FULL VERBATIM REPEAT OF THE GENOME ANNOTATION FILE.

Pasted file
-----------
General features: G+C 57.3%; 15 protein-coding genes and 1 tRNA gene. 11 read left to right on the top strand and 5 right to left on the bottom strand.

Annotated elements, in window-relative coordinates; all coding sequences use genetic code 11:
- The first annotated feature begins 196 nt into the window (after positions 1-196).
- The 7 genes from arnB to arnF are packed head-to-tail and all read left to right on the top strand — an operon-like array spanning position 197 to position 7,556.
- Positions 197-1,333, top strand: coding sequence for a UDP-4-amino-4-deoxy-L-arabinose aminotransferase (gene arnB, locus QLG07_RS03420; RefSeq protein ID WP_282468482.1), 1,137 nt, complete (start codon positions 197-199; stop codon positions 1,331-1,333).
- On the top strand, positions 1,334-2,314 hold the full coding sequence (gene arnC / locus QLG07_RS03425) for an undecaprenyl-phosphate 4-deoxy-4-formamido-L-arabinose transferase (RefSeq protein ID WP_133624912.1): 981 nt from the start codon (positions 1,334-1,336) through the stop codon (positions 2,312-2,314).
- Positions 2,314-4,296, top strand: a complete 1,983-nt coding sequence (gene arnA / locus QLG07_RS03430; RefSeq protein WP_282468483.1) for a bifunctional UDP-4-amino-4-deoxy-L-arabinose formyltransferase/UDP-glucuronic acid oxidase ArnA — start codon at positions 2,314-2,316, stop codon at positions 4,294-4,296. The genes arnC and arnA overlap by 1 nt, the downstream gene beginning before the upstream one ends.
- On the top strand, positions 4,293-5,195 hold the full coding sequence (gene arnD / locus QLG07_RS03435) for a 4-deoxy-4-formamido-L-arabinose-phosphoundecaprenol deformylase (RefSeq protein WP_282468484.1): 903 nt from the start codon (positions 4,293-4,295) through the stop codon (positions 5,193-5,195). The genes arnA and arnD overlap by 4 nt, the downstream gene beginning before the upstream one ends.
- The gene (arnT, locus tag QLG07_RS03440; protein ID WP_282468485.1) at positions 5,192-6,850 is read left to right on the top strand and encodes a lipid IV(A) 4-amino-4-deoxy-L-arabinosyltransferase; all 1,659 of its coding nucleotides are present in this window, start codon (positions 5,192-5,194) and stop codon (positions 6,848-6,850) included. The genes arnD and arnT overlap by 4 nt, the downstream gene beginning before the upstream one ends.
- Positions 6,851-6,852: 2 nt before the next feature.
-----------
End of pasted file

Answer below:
General features: G+C 57.3%; 15 protein-coding genes and 1 tRNA gene. 11 read left to right on the top strand and 5 right to left on the bottom strand.

Annotated elements, in window-relative coordinates; all coding sequences use genetic code 11:
- The first annotated feature begins 196 nt into the window (after positions 1-196).
- The 7 genes from arnB to arnF are packed head-to-tail and all read left to right on the top strand — an operon-like array spanning position 197 to position 7,556.
- Positions 197-1,333, top strand: coding sequence for a UDP-4-amino-4-deoxy-L-arabinose aminotransferase (gene arnB, locus QLG07_RS03420; RefSeq protein ID WP_282468482.1), 1,137 nt, complete (start codon positions 197-199; stop codon positions 1,331-1,333).
- On the top strand, positions 1,334-2,314 hold the full coding sequence (gene arnC / locus QLG07_RS03425) for an undecaprenyl-phosphate 4-deoxy-4-formamido-L-arabinose transferase (RefSeq protein ID WP_133624912.1): 981 nt from the start codon (positions 1,334-1,336) through the stop codon (positions 2,312-2,314).
- Positions 2,314-4,296, top strand: a complete 1,983-nt coding sequence (gene arnA / locus QLG07_RS03430; RefSeq protein WP_282468483.1) for a bifunctional UDP-4-amino-4-deoxy-L-arabinose formyltransferase/UDP-glucuronic acid oxidase ArnA — start codon at positions 2,314-2,316, stop codon at positions 4,294-4,296. The genes arnC and arnA overlap by 1 nt, the downstream gene beginning before the upstream one ends.
- On the top strand, positions 4,293-5,195 hold the full coding sequence (gene arnD / locus QLG07_RS03435) for a 4-deoxy-4-formamido-L-arabinose-phosphoundecaprenol deformylase (RefSeq protein WP_282468484.1): 903 nt from the start codon (positions 4,293-4,295) through the stop codon (positions 5,193-5,195). The genes arnA and arnD overlap by 4 nt, the downstream gene beginning before the upstream one ends.
- The gene (arnT, locus tag QLG07_RS03440; protein ID WP_282468485.1) at positions 5,192-6,850 is read left to right on the top strand and encodes a lipid IV(A) 4-amino-4-deoxy-L-arabinosyltransferase; all 1,659 of its coding nucleotides are present in this window, start codon (positions 5,192-5,194) and stop codon (positions 6,848-6,850) included. The genes arnD and arnT overlap by 4 nt, the downstream gene beginning before the upstream one ends.
- Positions 6,851-6,852: 2 nt before the next feature.